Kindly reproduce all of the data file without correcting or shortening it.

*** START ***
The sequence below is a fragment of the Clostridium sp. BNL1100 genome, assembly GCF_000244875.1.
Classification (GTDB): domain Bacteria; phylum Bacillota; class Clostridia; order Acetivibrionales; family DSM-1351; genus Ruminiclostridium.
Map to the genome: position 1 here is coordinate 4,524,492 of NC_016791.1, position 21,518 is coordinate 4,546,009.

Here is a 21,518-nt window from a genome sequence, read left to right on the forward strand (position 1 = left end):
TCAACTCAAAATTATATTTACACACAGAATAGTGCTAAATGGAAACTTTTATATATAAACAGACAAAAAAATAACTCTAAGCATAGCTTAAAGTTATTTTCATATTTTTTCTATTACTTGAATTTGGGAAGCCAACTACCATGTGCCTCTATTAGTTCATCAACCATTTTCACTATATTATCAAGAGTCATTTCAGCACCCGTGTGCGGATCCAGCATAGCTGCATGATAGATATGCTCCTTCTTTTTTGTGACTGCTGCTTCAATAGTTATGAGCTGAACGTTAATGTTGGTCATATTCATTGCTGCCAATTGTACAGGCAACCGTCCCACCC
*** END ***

The sequence below is a fragment of the Clostridium sp. BNL1100 genome, assembly GCF_000244875.1.
Classification (GTDB): domain Bacteria; phylum Bacillota; class Clostridia; order Acetivibrionales; family DSM-1351; genus Ruminiclostridium.
Map to the genome: position 1 here is coordinate 4,524,492 of NC_016791.1, position 21,518 is coordinate 4,546,009.

Here is a 21,518-nt window from a genome sequence, read left to right on the forward strand (position 1 = left end):
TCAACTCAAAATTATATTTACACACAGAATAGTGCTAAATGGAAACTTTTATATATAAACAGACAAAAAAATAACTCTAAGCATAGCTTAAAGTTATTTTCATATTTTTTCTATTACTTGAATTTGGGAAGCCAACTACCATGTGCCTCTATTAGTTCATCAACCATTTTCACTATATTATCAAGAGTCATTTCAGCACCCGTGTGCGGATCCAGCATAGCTGCATGATAGATATGCTCCTTCTTTTTTGTGACTGCTGCTTCAATAGTTATGAGCTGAACGTTAATGTTGGTCATATTCATTGCTGCCAATTGTACAGGCAACCGTCCCACCC